Accuracy, effectiveness and consistency
A rational ethicist lives by the slogan: accurate in beliefs, effective in means, consistent in ends. Our ends should be consistent in the sense that our moral values or ethical principles should not contain contradictions, vagueness or unwanted arbitrariness. In order to be effective in reaching those ends by choosing the best means, our beliefs should be accurate in the sense that they should be in line with reality.
In order to arrive at accurate beliefs, a rational ethicist is a member of the scientific skeptical community by following evidence based science, which is the opposite of pseudoscience. And in order to use effective means, a rational ethicist is a member of the effective altruist movement, because one of the most important ends of a rational ethicist is to improve well-being (decrease suffering, avoid dangerous risks, satisfy preferences) of everyone existing now and in the future.
Consistent ends in ethics are based on our strongest or deepest moral values, emotions and intuitions. However, we are vulnerable to cognitive biases, blind spots and illusions. The existence of optical illusions proves that our senses cannot always be trusted. But neither can we always trust our emotions, intuitions and judgments. In ethics, we have moral illusions: spontaneous, intuitive moral judgments that are very persistent, but they violate our deepest moral values. They distract us away from a rational, authentic ethic. Rational is the opposite of irrational, not of emotional. Our moral emotions and intuitions can be valid and can play an important role, but we cannot always trust them. A rational ethicist wants to avoid cognitive biases and moral illusions, by applying critical thinking in science and ethics.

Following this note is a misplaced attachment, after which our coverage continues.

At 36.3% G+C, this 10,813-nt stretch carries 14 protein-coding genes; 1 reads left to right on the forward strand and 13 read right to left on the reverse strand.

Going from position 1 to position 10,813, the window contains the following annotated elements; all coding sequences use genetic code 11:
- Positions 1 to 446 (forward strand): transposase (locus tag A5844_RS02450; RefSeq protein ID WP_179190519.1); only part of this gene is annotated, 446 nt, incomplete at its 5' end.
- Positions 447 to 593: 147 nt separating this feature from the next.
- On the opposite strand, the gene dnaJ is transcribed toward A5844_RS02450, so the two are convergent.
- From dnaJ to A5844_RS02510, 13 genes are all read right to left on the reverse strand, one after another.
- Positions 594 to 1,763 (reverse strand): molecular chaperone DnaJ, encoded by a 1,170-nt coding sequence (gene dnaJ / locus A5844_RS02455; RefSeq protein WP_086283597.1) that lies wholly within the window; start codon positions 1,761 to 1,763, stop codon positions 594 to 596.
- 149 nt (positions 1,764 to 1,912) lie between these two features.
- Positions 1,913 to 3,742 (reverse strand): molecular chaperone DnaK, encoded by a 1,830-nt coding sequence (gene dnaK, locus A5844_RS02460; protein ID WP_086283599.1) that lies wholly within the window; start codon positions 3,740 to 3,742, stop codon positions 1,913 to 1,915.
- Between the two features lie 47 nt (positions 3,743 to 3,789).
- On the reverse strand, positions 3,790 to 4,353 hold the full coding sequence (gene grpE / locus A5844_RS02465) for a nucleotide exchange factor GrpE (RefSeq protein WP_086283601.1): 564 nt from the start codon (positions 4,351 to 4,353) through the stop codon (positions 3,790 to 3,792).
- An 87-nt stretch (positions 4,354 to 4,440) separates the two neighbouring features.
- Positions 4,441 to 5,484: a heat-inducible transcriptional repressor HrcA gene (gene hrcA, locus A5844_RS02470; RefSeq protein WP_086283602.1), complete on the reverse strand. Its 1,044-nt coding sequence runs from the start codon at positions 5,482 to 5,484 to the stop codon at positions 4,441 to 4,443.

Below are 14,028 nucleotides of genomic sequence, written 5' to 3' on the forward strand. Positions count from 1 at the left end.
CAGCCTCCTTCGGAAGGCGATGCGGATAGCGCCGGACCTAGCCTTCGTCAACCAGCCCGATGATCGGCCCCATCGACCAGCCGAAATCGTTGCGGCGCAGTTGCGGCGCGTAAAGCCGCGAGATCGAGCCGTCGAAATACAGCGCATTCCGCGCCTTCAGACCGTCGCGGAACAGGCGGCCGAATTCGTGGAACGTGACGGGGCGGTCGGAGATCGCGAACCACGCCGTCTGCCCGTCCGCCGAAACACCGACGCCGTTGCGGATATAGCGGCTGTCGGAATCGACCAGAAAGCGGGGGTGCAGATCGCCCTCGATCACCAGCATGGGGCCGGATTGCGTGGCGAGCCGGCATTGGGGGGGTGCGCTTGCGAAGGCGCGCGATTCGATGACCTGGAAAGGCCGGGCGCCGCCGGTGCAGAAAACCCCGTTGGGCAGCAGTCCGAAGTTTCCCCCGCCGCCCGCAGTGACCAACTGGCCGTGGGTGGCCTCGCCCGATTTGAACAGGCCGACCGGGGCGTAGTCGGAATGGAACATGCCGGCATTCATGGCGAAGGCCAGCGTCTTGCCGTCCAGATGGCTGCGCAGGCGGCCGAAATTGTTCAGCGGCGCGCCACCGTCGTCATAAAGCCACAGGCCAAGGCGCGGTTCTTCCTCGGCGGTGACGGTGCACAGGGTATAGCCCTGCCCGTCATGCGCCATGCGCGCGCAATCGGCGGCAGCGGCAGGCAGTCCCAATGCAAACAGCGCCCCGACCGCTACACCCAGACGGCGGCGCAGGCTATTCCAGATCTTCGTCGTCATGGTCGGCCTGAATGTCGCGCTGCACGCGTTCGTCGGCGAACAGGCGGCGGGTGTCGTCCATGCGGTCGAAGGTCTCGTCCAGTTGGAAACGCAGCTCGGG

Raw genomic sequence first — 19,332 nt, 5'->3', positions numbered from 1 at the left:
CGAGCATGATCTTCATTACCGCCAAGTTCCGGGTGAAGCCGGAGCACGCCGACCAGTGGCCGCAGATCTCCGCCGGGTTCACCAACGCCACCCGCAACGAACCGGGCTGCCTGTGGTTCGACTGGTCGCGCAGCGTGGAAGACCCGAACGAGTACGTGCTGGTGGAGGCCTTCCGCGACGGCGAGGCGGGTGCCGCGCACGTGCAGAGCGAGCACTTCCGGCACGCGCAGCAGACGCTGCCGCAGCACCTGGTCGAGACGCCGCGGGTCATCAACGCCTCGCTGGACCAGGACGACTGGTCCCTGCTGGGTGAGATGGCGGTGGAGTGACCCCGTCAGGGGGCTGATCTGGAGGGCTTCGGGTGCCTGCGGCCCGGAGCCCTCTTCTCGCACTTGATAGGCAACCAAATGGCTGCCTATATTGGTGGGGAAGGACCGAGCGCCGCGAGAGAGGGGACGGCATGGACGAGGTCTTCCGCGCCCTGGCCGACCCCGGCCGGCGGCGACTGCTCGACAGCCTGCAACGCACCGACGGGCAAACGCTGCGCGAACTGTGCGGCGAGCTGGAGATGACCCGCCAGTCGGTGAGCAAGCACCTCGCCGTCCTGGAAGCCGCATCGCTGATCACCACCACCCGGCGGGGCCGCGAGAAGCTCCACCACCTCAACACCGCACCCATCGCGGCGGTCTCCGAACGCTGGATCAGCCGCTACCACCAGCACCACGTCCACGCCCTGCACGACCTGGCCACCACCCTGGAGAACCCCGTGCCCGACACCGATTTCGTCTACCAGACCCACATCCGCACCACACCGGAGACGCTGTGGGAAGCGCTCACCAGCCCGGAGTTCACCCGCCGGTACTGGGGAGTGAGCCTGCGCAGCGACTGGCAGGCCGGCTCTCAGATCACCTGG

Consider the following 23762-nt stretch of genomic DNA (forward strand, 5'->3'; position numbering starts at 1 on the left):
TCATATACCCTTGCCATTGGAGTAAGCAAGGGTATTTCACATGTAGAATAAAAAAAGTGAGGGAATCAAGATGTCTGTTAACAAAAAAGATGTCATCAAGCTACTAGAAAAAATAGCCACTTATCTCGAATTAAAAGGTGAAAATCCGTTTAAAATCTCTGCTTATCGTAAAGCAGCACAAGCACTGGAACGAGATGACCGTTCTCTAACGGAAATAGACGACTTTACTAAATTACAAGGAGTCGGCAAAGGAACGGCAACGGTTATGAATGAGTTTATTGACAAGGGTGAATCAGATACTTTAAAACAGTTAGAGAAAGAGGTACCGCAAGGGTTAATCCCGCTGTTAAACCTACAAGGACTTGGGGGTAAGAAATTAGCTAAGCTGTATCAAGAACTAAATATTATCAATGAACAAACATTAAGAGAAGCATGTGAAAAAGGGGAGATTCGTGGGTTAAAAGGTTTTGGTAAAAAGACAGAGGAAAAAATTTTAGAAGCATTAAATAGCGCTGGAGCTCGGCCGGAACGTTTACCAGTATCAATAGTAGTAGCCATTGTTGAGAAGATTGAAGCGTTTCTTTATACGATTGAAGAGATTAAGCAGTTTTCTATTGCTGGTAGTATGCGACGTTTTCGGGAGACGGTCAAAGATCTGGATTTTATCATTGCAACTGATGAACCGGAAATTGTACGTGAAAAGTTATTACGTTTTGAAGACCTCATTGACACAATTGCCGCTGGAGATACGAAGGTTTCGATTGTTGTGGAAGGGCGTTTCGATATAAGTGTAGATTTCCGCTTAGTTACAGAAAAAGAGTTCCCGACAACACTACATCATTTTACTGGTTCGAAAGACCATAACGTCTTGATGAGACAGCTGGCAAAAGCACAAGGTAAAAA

Avoiding unwanted arbitrariness
A rational ethicist avoids all kinds of unwanted arbitrariness. Arbitrariness consists of picking an element or subset of a given set without using a rule. If you picked an element X from a given set, why did you pick X and not another elements, such as Y? If you cannot answer this question by referring to a rule that does not explicitly refer to X, your choice for X was arbitrary.
Pseudoscience, which results in inaccurate beliefs, is based on unwanted arbitrariness: cherry picking data (arbitrarily selecting some data from the set of all available data), cherry picking studies (arbitrarily selecting some studies from the set of all available studies), referring to arbitrary anecdotes (arbitrarily selecting a story from the set of all stories), inventing ad hoc (‘for here’) rationalizations that only apply to some arbitrarily exceptional cases, arbitrarily giving more weight to some evidence or arbitrarily excluding some evidence, and so on.